After this case, "administrative feasibility will be argued in the superiority requirement of Rule 23. It will now be part of the balancing of the non-exclusive list of factors, including manageability," he continues. "This issue could be balanced out by other factors, or it could lead to a finding that class is not a superior device," states Herrington. The trial court's discretionary balancing of this issue in the superiority analysis would make reversal in the future harder, Herrington opines.
"The superiority element of Rule 23 takes into consideration the difficulty of identifying class members," agrees Teresa H. Michaud, San Francisco, CA, web editor of the Section's Class Actions & Derivative Suits Committee. This subject is often discussed by class action practitioners, Michaud continues. "The Ninth Circuit gave practitioners some clarity by expressly considering" under which element of Rule 23 the issue falls, she states.
Ben V. Seessel, Hartford, CT, newsletter editor of the Section's Class Actions & Derivative Suits Committee, disagrees that the administrative feasibility determination should be made under the manageability analysis. If it is impossible to identify class membership, then how does the court determine "whether a class action is superior" asks Seessel. The courts should analyze administrative feasibility before certification, he concludes.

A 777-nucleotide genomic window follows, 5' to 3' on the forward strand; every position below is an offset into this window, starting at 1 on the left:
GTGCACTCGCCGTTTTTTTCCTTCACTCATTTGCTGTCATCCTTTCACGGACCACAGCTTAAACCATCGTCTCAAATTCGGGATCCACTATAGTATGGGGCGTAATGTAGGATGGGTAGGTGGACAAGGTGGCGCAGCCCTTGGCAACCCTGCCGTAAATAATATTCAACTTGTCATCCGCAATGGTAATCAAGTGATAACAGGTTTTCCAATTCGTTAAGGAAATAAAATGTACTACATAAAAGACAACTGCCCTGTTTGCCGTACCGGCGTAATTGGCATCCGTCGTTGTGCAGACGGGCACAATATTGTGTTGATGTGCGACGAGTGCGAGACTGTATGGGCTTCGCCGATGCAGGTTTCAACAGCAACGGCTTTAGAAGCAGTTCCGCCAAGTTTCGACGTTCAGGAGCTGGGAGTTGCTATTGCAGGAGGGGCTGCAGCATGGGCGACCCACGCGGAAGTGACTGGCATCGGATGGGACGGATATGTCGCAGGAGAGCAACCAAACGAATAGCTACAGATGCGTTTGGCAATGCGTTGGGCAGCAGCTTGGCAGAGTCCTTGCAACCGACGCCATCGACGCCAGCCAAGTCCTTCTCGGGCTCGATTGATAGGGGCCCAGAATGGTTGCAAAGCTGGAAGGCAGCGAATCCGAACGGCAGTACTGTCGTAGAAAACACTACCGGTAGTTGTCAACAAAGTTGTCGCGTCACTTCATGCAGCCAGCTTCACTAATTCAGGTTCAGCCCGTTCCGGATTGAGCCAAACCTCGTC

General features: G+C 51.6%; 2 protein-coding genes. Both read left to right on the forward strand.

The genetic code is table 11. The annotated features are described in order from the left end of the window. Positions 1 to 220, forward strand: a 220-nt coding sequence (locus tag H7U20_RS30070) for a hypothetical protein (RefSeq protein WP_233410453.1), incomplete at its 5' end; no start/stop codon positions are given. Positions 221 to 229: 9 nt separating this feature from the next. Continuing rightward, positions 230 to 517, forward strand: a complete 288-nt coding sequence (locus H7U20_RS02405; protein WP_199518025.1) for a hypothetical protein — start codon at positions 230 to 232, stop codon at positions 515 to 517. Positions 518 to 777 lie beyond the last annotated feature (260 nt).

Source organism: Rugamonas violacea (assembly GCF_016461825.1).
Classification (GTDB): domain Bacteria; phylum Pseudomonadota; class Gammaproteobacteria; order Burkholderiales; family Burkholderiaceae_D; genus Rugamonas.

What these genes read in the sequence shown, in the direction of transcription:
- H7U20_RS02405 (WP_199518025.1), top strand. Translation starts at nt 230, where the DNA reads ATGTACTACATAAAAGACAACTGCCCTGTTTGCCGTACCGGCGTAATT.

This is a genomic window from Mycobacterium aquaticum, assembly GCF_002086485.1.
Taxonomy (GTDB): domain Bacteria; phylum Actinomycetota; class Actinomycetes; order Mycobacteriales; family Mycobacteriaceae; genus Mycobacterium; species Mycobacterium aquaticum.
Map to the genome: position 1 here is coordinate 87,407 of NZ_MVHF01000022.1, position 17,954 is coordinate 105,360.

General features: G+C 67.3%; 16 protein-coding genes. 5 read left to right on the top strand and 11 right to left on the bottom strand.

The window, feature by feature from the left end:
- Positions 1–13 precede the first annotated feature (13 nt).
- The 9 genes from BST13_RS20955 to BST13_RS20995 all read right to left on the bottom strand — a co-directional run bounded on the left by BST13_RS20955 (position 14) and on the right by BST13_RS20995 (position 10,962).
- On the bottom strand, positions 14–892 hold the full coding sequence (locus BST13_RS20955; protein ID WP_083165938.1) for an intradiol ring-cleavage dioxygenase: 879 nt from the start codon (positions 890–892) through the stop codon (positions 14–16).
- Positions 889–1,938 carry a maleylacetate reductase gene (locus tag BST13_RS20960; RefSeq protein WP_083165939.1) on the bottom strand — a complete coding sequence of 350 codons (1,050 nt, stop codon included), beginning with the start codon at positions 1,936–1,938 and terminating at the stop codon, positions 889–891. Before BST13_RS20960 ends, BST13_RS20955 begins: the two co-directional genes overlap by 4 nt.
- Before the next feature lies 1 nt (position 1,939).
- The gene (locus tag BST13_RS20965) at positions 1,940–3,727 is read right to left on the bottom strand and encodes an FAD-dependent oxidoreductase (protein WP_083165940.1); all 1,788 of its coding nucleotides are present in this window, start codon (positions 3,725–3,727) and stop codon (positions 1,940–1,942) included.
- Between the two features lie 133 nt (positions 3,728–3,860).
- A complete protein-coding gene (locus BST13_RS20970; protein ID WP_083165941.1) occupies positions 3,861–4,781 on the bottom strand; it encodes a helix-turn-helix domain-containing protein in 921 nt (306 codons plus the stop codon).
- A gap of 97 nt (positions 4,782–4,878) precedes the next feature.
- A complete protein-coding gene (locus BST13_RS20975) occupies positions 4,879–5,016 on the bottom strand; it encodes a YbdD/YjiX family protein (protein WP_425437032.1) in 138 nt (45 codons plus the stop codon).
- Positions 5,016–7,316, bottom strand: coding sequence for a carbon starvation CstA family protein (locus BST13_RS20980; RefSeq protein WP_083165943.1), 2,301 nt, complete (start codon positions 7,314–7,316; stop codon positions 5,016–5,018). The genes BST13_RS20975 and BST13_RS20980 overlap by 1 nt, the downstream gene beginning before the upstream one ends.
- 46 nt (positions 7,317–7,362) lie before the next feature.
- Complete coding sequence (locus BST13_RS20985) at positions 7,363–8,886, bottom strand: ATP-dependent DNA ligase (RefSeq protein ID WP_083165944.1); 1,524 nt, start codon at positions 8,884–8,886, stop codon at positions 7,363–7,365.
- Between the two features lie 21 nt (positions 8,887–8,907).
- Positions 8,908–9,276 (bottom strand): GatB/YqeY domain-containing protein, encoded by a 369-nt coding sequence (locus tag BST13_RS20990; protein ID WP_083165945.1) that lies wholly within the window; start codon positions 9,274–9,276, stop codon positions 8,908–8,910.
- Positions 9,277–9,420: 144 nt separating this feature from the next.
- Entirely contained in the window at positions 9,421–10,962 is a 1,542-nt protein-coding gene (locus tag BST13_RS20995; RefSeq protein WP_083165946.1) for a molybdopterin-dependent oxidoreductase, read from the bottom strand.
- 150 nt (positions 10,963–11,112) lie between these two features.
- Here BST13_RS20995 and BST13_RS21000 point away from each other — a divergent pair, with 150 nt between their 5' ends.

When to Consider the Issue: Too Late or Too Early?
"The challenge is that class action administrators could be placed in the role of identifying valid class claim forms for membership in the class, when their role should be purely administrative," Michaud argues. The Ninth Circuit suggests that identifying invalid claims can occur during discovery, but the court did not clarify how this will play out, Michaud notes. "If there is no clear way of accomplishing that task, then presumably it should weigh against certification under the superiority prong," she posits.
"This case is making it really easy to certify a class," asserts Seessel. The court's point about "defendants' ability to dispute class certification at any time is insufficient to protect defendant's due process rights," Seessel continues. "To really protect defendants' rights, defendants would have the right to present evidence, cross-examine plaintiff, and make plaintiff prove his case... Here, the court is allocating the judge or jury's role to the claims administrator after a class has been certified and liability decided," Seessel explains.
"The Supreme Court has repeatedly cautioned that class actions are an exception to the general rule that litigation is to be conducted on an individual basis," Seessel says. This court's "opinion turns that analysis on its head. The case is also not limited to low value cases. It becomes a slippery slope," Seessel warns.
Candice A. Garcia-Rodrigo is an associate editor for Litigation News.
Keywords: class action, Rule 23, administrative feasibility
- Briseno v. ConAgra Foods, Inc., 844 F.3d 1121 (2017)
- Adam E. Polk, “Rule 23 Does Not Include an ‘Administrative Feasibility’ Requirement: Ninth Circuit,” Class Actions & Derivative Suits (January 17, 2017).